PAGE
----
The Mafulu villages are generally situated on narrow plateaux or ridges, sloping down on each side; but the plateaux are not usually so narrow, nor the slopes so steep, as are those of the Kuni district, and the villages themselves are not generally so narrow, as the contour of the country does not involve these conditions to the same extent. Also the Mafulu villages are on the lower ridges only, and not on the high mountains; but the actual elevations above sea-level of these lower ridges are, I think, generally higher than those of the top ridges of the Kuni. Plate 54 shows the position and surroundings of the village of Salube (community of Auga), and is a good representative example, except that the plate does not show any open grassland.
The villages are, or were, protected with stockades and with pits outside the stockades, and sometimes with platforms on trees near the stockade boundaries, from which platforms the inhabitants can shoot and hurl stones upon an enemy climbing up the slope. The stockade is made of timber, is about 15 to 25 feet high, and is generally constructed in three or more parallel rows or lines, each of the lines having openings, but the openings never being opposite to one another. These protections have now, however, been largely, though not entirely, discontinued.  It is, or was, also the practice, when expecting an attack, to put into the ground in the approaches to the village calthrop-like arrow-headed objects, with their points projecting upwards.
The average size of the villages is small compared with that of the large villages of Mekeo, some of them having only six or eight houses, though many villages have thirty houses, and some of them have fifty or sixty or more. The houses and emone are much smaller than those of Mekeo, and much ruder and simpler in construction and they have no carving or other decoration. There are no communal houses.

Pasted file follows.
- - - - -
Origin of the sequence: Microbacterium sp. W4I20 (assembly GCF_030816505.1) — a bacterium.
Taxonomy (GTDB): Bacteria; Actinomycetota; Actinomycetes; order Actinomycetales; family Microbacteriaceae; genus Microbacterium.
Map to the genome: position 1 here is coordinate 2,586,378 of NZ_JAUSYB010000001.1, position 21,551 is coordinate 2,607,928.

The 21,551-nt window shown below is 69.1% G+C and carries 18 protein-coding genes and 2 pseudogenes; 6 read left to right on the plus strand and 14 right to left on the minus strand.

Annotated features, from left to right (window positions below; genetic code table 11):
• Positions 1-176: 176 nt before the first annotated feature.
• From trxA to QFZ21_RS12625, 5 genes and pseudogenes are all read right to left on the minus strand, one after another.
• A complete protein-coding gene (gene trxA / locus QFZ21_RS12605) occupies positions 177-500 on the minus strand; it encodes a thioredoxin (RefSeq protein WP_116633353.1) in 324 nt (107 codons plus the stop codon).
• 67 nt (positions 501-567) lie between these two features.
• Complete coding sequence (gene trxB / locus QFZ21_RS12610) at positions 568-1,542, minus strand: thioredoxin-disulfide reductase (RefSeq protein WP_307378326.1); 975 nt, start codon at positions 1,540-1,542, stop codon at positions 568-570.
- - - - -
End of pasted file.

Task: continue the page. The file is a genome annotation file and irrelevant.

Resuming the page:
The houses are ranged in two parallel rows along the side of the ridge, with an open village space between them, the space being considerably longer than it is broad, and more or less irregular in shape. The houses are generally built with their door-openings facing inwards towards the village enclosure.
At one end of the village, and facing down the open space, is the chief’s or sub-chief’s emone. These are, like the Roro marea and the Mekeo ufu, used, not only in connection with ceremonies, but also as living houses for men, especially unmarried men, and for the accommodation of visitors to the village. There are probably also in the village the emone of one or more of the notables before mentioned, of which one will be at the other end of the village and any others will be among the houses at the side of, and facing into, the village enclosure. There are not often more than three emone, true or otherwise, in one village.